Pursuant to KRS 61.880(2), the Attorney General is charged
with the duty of reviewing denial of requests to inspect public
records to determine if the agencies which issued the denials
acted consistent with the provisions of the Open Records Act. It
is not this office's duty to rule on whether those requested
records are discoverable in a pending criminal action. OAG
The presence of litigation does not operate to prevent
inspection of public records, since separate statutory grounds
for inspection have been provided by the General Assembly. In OAG
89-65, we observed:
Inspection of public records held by public agencies under
Open Records provisions is provided for by statute, without
regard to the presence of litigation. There is no indication in
the Open Records provisions that application of the rules therein
are suspended in the presence of litigation. Requests under Open
Records provisions, to inspect records held by public agencies,
are founded upon a statutory basis independent of the rules of
discovery. Public agencies must respond to requests made under
the Open Records provisions in accordance with KRS 61.880.
However, in making this observation that the Open Records Act
is not suspended in the presence of litigation, we noted:
We do not, in making such observation, suggest that Open
Records provisions should be used by parties to litigation as a
substitute for requests under discovery procedures associated
with civil litigation. To do so tends to circumvent the orderly,
balanced process the rules of discovery attempt to provide.
Further, where records may subsequently be offered as evidence in
court, establishing integrity may be more difficult regarding
records obtained under Open Records provisions, than for those
obtained under discovery.
Id. Thus, this office has recognized the potential pitfalls of
using the Open Records Act as a discovery tool.
Nevertheless, as the Attorney General observed in OAG 82-169:
Although there is litigation in the background of the open
records request under review, the requester stands in
relationship to the agency under the Open Records Law as any
other person. The fact that he may have a special interest by
reason of the litigation provides no reason to grant or deny his
request to inspect the record.
Thus, we conclude the Department improperly denied Mr.
Kimble's request on the basis that he could obtain the requested
records through the discovery procedure.
The Department's second basis for denial of the records was
that the records are exempt from disclosure because they are part
of the police department's investigative files and are exempt
from disclosure while the case is pending and until the appeal
process is finalized. As noted above, the Department did not cite
the specific statutory exemptions upon which it based it denial.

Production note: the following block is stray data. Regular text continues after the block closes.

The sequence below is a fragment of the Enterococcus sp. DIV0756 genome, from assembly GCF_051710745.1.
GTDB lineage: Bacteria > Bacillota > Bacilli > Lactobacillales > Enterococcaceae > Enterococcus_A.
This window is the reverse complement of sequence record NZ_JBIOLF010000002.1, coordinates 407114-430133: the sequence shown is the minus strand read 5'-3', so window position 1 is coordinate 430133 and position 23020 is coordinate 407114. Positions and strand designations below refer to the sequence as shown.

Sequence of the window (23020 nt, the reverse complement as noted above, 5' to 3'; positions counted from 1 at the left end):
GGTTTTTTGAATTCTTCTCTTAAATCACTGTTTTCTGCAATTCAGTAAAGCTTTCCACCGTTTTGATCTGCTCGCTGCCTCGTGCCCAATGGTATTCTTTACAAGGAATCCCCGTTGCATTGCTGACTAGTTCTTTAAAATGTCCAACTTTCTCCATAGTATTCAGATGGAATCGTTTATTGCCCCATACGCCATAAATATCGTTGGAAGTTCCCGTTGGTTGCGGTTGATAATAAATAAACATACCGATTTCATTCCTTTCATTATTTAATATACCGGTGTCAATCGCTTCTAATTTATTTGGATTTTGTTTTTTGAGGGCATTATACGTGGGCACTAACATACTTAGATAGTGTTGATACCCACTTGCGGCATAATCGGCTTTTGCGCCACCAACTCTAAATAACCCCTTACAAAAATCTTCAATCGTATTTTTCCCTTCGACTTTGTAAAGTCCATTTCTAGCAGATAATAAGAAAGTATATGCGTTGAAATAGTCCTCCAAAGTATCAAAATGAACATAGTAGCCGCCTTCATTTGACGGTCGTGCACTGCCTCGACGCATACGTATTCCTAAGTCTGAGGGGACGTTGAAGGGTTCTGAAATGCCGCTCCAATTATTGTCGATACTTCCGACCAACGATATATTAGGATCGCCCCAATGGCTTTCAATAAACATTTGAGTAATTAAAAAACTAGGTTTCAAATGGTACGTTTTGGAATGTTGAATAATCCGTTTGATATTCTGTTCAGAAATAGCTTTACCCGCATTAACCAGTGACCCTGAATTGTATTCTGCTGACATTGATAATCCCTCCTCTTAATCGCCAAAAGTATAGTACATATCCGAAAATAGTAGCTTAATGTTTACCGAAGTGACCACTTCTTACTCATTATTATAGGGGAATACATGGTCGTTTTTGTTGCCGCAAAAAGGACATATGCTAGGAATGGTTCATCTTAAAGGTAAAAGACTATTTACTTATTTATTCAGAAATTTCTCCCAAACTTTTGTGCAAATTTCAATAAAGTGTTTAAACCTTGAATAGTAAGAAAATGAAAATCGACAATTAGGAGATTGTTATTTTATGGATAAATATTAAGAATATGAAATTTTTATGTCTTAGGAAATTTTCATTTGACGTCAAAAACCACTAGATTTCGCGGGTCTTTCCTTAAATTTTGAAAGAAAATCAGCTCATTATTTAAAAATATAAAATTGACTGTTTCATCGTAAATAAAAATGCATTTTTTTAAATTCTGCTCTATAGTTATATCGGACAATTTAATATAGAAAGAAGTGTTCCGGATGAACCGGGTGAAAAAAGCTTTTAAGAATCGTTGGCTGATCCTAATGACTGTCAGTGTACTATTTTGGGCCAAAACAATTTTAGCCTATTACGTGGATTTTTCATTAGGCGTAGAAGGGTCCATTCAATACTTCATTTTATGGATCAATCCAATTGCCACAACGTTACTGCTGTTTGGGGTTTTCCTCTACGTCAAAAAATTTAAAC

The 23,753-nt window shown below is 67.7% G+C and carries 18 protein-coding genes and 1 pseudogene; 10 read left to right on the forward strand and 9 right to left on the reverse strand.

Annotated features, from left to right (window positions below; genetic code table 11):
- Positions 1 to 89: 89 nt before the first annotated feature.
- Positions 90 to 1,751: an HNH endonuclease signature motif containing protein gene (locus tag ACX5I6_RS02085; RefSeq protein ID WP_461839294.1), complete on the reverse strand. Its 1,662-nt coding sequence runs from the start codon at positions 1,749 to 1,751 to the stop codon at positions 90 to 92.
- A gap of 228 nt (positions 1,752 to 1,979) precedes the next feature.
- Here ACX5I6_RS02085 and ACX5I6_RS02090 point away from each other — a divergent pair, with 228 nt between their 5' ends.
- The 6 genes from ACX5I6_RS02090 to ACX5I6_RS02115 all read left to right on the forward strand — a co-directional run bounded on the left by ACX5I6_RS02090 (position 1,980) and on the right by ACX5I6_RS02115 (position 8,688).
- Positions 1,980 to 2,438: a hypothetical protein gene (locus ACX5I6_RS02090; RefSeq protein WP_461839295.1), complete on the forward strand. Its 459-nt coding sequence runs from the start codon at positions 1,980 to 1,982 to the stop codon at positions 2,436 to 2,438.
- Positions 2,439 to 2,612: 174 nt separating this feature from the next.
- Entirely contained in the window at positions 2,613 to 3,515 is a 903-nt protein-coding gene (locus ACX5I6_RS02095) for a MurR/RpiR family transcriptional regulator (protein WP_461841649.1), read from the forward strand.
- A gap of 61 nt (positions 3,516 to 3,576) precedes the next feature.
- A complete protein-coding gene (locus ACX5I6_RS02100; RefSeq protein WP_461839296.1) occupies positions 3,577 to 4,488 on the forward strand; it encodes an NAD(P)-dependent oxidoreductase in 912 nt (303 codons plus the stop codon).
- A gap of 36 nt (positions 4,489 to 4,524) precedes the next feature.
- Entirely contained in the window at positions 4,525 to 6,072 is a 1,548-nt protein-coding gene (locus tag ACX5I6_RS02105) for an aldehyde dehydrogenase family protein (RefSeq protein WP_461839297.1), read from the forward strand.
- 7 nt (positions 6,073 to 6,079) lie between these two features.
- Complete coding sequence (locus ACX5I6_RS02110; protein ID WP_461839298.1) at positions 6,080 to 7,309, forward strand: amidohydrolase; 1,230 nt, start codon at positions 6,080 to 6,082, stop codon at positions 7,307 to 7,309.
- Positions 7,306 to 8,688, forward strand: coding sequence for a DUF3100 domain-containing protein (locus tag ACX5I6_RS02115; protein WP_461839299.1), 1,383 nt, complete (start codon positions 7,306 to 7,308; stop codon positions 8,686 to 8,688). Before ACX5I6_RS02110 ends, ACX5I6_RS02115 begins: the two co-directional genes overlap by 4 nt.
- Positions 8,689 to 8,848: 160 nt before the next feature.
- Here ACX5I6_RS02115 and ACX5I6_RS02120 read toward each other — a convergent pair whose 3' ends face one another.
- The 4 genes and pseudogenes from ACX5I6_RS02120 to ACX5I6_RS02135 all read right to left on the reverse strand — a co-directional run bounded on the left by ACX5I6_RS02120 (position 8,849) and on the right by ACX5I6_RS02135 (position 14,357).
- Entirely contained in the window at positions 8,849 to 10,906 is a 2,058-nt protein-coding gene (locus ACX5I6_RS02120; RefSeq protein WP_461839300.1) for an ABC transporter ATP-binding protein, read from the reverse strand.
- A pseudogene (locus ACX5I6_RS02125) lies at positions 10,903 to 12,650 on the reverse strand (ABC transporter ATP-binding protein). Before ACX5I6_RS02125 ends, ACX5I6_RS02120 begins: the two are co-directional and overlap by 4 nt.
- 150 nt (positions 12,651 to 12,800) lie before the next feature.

This office has consistently held that records of police
departments are, in general, subject to inspection unless
specifically exempted by statute. OAG 76-478; OAG 77-102; OAG
79-582; OAG 91-131; 94-ORD-133.
Two relevant exemptions, insofar as they impact on police
records, are KRS 17.150, incorporated into the Open Records Act
by operation of KRS 61.878(1)(l), and KRS 61.878(1)(h).
KRS 61.878(1)(l) provides that "Public records or
information the disclosure of which is prohibited or restricted
or otherwise made confidential by enactment of the general
assembly" are excluded from the application of the Open
Records Act and shall be subject to public inspection only upon
an order of a court of competent jurisdiction.
KRS 17.150(2) provides:
Intelligence and investigative reports maintained by criminal
justice agencies are subject to public inspection if prosecution
is completed or a determination not to prosecute has been made.
However, portions of the records may be withheld from inspection
if the inspection would disclose:
(a) The name or identity of any confidential informant or
information which may lead to the identity of any confidential
(b) Information of a personal nature, the disclosure of which
will not tend to advance a wholesome public interest or a
legitimate private interest;
(c) Information which may endanger the life or physical safety
of law enforcement personnel; or
(d) Information contained in such records to be used in a
prospective law enforcement action.
KRS 61.878(1)(h) authorizes the nondisclosure of:
Records of law enforcement agencies or agencies involved in
administrative adjudication that were compiled in the process of
detecting and investigating statutory or regulatory violations if
the disclosure of the information would harm the agency by
revealing the identity of informants not otherwise known or by
premature release of information to be used in a prospective law
enforcement action or administrative adjudication. Unless
exempted by other provisions of KRS 61.870 to 61.884, public
records exempted under this provision shall be open after
enforcement action is completed or a decision is made to take no